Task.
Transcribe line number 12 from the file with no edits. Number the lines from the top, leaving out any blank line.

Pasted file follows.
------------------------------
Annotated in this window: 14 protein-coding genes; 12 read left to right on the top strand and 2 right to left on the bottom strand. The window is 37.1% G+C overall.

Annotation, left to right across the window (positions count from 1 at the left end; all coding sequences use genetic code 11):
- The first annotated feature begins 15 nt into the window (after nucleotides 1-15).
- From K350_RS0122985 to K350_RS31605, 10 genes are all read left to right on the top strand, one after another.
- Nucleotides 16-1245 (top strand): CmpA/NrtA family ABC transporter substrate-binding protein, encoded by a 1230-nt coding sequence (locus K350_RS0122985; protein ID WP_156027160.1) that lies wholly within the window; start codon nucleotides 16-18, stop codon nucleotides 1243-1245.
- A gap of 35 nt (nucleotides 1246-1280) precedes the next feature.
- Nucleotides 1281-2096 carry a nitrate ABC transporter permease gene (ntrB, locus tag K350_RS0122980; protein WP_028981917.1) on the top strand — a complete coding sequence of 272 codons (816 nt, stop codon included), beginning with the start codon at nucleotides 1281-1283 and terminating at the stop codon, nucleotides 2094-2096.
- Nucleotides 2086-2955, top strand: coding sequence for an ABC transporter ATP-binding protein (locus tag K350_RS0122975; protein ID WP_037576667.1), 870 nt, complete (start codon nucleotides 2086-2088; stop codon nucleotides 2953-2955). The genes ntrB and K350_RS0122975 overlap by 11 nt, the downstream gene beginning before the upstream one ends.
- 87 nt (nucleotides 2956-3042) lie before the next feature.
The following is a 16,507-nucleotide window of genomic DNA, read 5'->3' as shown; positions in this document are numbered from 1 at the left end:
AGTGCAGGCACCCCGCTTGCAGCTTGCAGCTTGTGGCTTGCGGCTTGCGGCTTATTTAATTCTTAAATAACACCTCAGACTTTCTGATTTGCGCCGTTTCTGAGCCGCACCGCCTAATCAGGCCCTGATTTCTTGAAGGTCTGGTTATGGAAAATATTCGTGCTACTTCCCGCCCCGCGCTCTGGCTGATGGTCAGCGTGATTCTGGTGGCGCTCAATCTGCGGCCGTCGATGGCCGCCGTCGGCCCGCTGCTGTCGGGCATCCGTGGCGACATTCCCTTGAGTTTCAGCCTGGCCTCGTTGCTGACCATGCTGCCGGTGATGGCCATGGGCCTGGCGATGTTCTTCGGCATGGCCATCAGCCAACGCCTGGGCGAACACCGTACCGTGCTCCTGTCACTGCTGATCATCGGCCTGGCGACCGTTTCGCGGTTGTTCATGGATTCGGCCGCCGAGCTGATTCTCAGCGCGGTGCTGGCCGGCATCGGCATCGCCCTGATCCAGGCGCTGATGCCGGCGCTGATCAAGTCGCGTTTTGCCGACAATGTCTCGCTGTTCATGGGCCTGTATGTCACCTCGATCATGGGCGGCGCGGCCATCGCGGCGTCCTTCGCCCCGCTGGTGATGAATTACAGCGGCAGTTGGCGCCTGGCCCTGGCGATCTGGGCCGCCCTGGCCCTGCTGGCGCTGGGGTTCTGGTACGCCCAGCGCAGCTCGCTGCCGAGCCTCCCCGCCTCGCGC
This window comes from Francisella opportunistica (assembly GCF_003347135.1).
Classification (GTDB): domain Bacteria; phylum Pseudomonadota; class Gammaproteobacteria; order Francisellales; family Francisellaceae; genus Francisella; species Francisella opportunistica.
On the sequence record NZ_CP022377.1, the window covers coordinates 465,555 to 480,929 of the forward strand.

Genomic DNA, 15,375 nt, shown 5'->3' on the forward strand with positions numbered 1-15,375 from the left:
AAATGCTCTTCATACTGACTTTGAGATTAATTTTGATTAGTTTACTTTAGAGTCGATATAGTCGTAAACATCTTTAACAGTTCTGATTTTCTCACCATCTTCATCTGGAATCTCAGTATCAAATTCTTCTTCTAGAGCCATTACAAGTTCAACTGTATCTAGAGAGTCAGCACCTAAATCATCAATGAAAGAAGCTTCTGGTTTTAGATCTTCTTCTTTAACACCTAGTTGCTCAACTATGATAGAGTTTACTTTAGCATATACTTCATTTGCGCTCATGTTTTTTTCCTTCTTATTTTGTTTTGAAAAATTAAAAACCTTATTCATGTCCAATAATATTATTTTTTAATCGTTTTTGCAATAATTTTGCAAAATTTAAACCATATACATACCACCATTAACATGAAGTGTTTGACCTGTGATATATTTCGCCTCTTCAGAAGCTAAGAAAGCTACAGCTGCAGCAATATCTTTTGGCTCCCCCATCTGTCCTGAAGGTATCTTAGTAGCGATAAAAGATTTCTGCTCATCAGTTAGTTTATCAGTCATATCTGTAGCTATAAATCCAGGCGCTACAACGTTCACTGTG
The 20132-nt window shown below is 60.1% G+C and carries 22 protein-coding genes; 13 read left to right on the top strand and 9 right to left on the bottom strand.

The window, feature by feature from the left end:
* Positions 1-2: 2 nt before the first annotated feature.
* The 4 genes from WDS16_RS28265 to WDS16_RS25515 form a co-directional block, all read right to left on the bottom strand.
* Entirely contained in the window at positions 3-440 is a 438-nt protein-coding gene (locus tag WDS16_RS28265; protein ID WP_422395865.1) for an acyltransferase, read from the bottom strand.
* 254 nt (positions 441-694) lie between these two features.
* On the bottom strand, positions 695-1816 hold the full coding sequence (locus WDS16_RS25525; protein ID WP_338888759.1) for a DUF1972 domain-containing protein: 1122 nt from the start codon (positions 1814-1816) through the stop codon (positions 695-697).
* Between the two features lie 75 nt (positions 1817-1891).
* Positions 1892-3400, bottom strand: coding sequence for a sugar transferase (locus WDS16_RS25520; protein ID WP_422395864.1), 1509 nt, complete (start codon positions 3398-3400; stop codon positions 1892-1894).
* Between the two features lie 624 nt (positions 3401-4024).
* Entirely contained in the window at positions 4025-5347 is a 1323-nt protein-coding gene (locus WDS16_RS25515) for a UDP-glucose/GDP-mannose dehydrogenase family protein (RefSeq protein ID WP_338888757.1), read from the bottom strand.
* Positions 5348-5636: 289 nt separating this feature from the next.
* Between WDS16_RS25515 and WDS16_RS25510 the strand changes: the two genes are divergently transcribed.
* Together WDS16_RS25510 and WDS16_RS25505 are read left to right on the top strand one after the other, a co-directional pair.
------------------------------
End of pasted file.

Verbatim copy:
This window comes from Francisella opportunistica (assembly GCF_003347135.1).